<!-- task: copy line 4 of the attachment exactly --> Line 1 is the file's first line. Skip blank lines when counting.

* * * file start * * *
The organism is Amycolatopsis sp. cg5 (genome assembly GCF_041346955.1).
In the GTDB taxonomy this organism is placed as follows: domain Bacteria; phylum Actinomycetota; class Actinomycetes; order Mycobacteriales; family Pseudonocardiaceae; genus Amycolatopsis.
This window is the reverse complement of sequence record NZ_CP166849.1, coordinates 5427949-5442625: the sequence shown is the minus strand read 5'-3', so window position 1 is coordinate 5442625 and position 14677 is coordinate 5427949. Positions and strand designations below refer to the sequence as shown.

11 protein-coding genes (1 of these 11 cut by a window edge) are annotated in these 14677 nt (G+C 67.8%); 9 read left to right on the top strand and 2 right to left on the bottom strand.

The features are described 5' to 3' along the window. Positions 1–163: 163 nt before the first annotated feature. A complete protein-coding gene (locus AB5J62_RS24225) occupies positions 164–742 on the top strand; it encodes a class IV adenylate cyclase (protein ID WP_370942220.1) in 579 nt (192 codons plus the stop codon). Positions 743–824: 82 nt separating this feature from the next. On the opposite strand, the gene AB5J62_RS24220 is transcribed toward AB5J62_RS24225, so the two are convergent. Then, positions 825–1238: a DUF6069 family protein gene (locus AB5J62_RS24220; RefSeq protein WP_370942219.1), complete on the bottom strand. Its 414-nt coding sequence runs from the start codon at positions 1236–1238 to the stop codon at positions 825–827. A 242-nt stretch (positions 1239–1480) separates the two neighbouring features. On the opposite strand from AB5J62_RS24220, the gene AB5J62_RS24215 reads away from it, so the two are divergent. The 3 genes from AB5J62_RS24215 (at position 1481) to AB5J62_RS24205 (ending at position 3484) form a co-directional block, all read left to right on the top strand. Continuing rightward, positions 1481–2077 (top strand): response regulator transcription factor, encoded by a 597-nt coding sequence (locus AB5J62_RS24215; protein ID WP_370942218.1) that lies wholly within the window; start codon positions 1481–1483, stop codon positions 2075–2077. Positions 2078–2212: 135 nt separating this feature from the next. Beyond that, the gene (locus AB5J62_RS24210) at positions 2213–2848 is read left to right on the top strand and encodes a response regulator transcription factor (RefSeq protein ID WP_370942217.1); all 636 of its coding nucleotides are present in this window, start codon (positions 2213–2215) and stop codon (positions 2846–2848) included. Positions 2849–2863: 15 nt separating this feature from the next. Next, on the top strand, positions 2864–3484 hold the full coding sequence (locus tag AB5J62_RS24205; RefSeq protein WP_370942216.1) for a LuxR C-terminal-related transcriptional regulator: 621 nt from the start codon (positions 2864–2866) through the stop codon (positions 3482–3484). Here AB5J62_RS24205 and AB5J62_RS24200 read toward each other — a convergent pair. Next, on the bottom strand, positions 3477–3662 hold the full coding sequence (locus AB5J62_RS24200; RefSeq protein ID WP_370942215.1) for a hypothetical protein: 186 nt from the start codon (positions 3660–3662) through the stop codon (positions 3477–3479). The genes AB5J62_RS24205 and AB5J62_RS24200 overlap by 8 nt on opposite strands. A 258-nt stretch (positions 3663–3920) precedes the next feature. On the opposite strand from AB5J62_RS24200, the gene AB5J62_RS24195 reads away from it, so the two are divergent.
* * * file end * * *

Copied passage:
11 protein-coding genes (1 of these 11 cut by a window edge) are annotated in these 14677 nt (G+C 67.8%); 9 read left to right on the top strand and 2 right to left on the bottom strand.